In the run-up to the World Waste to Energy and Resources Summit on October 6-7, the organisers have published an interview with Susan Goeransson, Director Infrastructure Europe, European Bank for Reconstruction and Development (EBRD).
The interviewers were keen to find out about the changes within the investment landscape, the innovation and technologies the industry needs and the advice she would give to a technology company looking for investment and partnerships…
Q: Recently there have been a lot of disruptions in business strategies. What has been the most exciting or surprising investment so far this year, despite the unprecedented challenges?
A: In EBRD’s countries of operations, we note liquidity challenges for cities and municipalities who face declining budgets. EBRD has sought to address this by providing emergency liquidity to both existing as well as new projects to ensure that critical infrastructure services, such as waste collection and environmentally safe waste processing and final disposal, stay on track, but also to ensure that transition achievements remain in place.
In this regard, we’ve been impressed by the resourcefulness of our clients who continue the essential service of waste collection and disposal and implement needed investments.
One such example is Belgrade, where the Belgrade Waste-to-Energy plant, (which EBRD is financing alongside IFC and commercial banks), remains on track:
- EBRD’s Vital Infrastructure support programme: https://www.ebrd.com/news/2020/ebrd-launches-vital-infrastructure-support-programme.html
- Belgrade WtE facility: https://www.ebrd.com/news/2019/belgrade-to-get-new-waste-management-facilities.html
Q: How has Covid-19 changed the waste to energy investment landscape? Has it created new opportunities for viable projects? Can we expect to see a change in investment patterns in the next 3-5 years?
The COVID-19 pandemic has affected to budgets of cities and municipalities in EBRD’s countries of operation. While COVID-19 led to budget shortfalls and increasing pressure on our clients to keep basic waste services up and running, the pandemic also shows us that investments in waste infrastructure need more focus on operational resilience.
This relates to having in place contingency plans to help mitigate problems due to enforcement of social distancing in the sector (e.g. waste collection and sorting plants) as well as absenteeism in the workforce due to illness. Other areas were the sector can improve operational resilience relate to vehicle planning and route optimisation, asset management and spare part availability, accumulation and storage of wastes and the provision of proper PPE for waste workers. In many of these areas, digitalisation can play an important role.
We also think the pandemic may result in an increased focus on the healthcare waste sector resulting in opportunities for investments in medical waste and proper healthcare waste disposal, for example small to medium-scale healthcare waste incinerators.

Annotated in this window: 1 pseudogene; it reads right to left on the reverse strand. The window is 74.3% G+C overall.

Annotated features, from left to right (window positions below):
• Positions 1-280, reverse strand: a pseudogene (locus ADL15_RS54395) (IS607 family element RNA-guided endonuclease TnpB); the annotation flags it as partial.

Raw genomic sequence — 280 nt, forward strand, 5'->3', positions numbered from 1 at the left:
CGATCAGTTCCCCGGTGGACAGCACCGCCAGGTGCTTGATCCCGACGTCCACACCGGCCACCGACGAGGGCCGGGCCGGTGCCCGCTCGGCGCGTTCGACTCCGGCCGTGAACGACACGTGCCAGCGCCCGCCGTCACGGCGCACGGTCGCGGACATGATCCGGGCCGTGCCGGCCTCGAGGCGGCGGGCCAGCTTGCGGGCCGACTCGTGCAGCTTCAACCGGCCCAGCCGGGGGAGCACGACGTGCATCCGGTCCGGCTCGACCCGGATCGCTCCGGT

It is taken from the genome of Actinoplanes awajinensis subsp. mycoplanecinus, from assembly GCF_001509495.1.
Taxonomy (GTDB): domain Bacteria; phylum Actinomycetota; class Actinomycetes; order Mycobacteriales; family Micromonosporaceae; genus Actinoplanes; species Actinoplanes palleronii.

Regarding the patterns for investment, we anticipate that some projects that are still in the early planning phases might be reassessed. That said, we believe that the focus will be on a green recovery, where Waste-to-Energy can potentially play a role.
Q: What areas of the industry are still lacking innovation where you would love to see more technologies? is there untapped potential?
I am not a technical expert, but technology providers have started to approach EBRD’s clients, especially in the more advanced countries, on gasification technologies, including pyrolysis in combination with syngas use for district heating purposes. While these new technologies are interesting, for a project to be bankable, EBRD needs proven and affordable technologies that go beyond pilot facilities.
Q: What advice would you give to a technology company looking for new partnerships/collaborations/investments?
A: If a technology provider is looking to enter into a public private partnership or sell technology, we advise that there be a public tender. Many times we receive requests for financing but if there has not been a public tender, it is very difficult for us to demonstrate value for money, thereby precluding IFI finance. EBRD can support cities to ensure projects are eligible for finance.
In addition, when we finance Waste-to-Energy projects, EBRD looks at the whole waste management system in a given country. In this regard, it is important that the country has a solid waste strategy in place, and can demonstrate how the project fits in with its recycling targets and the circular economy. It is particularly important for a project to demonstrate how it meets the waste prevention and recycling objectives as set out in the EU Waste Framework Directive, even in non-member states. It is important to see investments that help move waste systems “up the waste hierarchy”.
Other things that are important for EBRD as a financier include:
- Proven and mature technology;
- Project affordability (modular approaches can work well here);
- Demonstration how the project addresses a city or region’s needs in light of existing collection, treatment and disposal infrastructure and compared to other alternatives.
Susan will be joining the investor debate at the World Waste to Energy and Resources Summit to explore: Defining the current appetite for investment in waste to energy.